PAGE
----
The economy is set to suffer its biggest fiscal deficit in eight years after the raging novel Coronavirus disease (COVID-19) exacerbated the perennial revenue shortfalls and gave potency to an already strong public spending.
At 11.4 per cent of gross domestic product (GDP), equivalent to GHS44.5 billion, this year's projected deficit target rivals only the 11.5 per cent (based on old GDP series) recorded in 2012, when large election year-related expenses widened the gap between revenues and expenditures to record levels.
But unlike 2012 when a 9.3 per cent growth rate helped to mask the impact of the deficit in the short term, the economy is projected to grow at 0.9 per cent this year, the lowest in more than 37 years.
With revenues already underperforming, the projected strong deficit will now require increased borrowing to finance, raising fears of a debt web.
This year's deficit was originally programmed to end the year at 4.9 per cent of GDP.
Although a necessary evil in the midst of a glaring recession, analysts agree that the large deficit puts the country on a path back to another bout of macroeconomic instability.
The concern come on the back of a four-year programme with the International Monetary Fund (IMF) that helped to restore stability by easing the debt levels, bolstering growth from around three per cent to more than six per cent, strengthening the exchange rate and returning inflation to a single digit band.
Two economists, Dr Said Boakye and Prof. Eric Osei Asibey, told the Graphic Business that while the large spending was necessary in the short term, the country would have to find an innovative and less painful way to get out it after the Covid-19 had been brought under control.
They, however disagree on how the country could exit the instability phase that will be ocassioned by the current large deficits.
Dr Boakye, who researches for fiscal policy think tank, the Institute for Fiscal Policy (IFS), said the large deficits were a recipient for increased debt accumulation.
"Next year, we will have to record another high deficit and you will also have to borrow to finance it."
"If you borrow domestically, interest rates, growth and inflation will be affected."
"If you also borrow externally, the exchange rate will suffer."
"So, we are in a corner, going forward," he states.
Dr Boakye, who had earlier expressed concern about the fiscal position of the country prior to COVID-19, said at this rate, he foresaw the government returning to the IMF "very soon" to seek help.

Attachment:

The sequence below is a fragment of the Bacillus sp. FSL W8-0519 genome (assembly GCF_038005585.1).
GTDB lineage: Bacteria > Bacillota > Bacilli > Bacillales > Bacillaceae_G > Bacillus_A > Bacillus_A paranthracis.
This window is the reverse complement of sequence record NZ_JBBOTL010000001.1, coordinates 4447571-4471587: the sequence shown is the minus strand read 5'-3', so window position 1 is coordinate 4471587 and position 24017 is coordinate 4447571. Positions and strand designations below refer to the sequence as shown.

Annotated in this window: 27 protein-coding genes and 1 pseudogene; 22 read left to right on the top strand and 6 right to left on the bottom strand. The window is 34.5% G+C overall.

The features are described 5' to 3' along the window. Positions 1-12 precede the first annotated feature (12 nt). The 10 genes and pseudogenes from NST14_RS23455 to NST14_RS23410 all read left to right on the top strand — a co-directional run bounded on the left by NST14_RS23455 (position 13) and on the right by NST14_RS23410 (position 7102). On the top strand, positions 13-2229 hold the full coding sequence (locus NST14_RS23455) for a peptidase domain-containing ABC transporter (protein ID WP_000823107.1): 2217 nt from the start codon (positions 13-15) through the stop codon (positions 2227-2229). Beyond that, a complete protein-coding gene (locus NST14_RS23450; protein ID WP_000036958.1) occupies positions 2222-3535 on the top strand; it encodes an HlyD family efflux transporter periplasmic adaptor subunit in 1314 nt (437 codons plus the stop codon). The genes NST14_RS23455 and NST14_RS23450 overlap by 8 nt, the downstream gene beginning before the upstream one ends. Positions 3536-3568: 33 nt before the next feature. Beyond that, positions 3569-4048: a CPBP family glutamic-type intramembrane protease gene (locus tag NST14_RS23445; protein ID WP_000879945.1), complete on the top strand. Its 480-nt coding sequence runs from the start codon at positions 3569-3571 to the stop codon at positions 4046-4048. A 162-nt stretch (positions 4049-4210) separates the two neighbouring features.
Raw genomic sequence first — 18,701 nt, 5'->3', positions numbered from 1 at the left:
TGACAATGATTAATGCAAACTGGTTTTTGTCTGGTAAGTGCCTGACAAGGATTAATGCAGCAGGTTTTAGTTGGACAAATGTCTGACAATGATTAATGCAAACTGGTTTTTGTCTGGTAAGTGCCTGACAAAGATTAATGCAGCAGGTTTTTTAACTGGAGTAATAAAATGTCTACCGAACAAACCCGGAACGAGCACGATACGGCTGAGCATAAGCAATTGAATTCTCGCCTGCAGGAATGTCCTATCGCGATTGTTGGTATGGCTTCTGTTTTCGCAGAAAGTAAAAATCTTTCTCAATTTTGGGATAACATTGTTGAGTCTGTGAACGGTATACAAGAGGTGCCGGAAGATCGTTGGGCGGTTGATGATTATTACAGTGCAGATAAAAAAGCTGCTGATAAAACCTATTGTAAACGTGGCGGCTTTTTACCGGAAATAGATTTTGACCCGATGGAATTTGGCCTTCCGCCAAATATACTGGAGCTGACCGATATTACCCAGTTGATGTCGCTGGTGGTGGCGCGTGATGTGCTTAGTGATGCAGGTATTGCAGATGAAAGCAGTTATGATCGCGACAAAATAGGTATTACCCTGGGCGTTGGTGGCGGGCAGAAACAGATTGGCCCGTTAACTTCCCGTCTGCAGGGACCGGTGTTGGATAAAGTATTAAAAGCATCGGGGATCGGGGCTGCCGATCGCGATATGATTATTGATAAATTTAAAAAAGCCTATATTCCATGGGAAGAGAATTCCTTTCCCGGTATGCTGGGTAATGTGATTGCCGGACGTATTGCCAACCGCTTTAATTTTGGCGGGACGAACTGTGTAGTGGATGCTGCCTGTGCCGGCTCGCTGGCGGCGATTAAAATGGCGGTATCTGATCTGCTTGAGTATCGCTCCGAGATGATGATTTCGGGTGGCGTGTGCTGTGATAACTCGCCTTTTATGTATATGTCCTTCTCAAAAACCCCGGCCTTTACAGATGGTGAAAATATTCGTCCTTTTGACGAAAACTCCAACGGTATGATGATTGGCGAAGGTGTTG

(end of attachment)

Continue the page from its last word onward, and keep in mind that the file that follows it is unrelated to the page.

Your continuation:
"If not next year, then next two years and it does not matter which party is in power," he said, referring to the straight contest between the governing New Patriotic Party (NPP) and the opposition National Democratic Congress (NDC) in the December 7 general elections.
"We will need IMF to stabilise because you cannot borrow your way through permanently," he added.
He explained that although the country had succeeded in borrowing to "cover its tracks" in recent times, it would soon be unable to do same when the instability, arising from large deficits, set in.
He added that he expected a return to the IMF to be blamed on the virus and its impact on the economy although COVID-19 was not the only cause.
He said the fiscal position of the economy had deteriorated prior to the onset of the virus, with revenues lagging, spending on the rise and debt levels picking up strongly.
On his part, an Associate Professor of Economics at the University of Ghana, Prof. Eric Osei Asibey, said the large deficit was "not out of place."
He said as an emergency situation that represented a shock to the economy, the government needed to spend more to help revive the economy.
"It is necessary to borrow to get the economy out of danger and out of a recession.
"Once we are out of the danger, then we can find ways to engage in front-loaded fiscal consolidation," Prof Asibey, who is also the Dean of the International Programme at the University of Ghana, said.
Unlike Dr Boakye, he said he did not foresee the country returning the IMF for help.
He said the 2015 extended facility programme (ECF) was largely influenced by dwindling reserves which had collapsed rhe exchange rate and exposed rhe country to extreme external sector vulnerabilities.
With the reserves equivalent to about 4.8 months of import cover, he said there was no need thinking of a return to the fund to restore macrostability Post-Covid-19.
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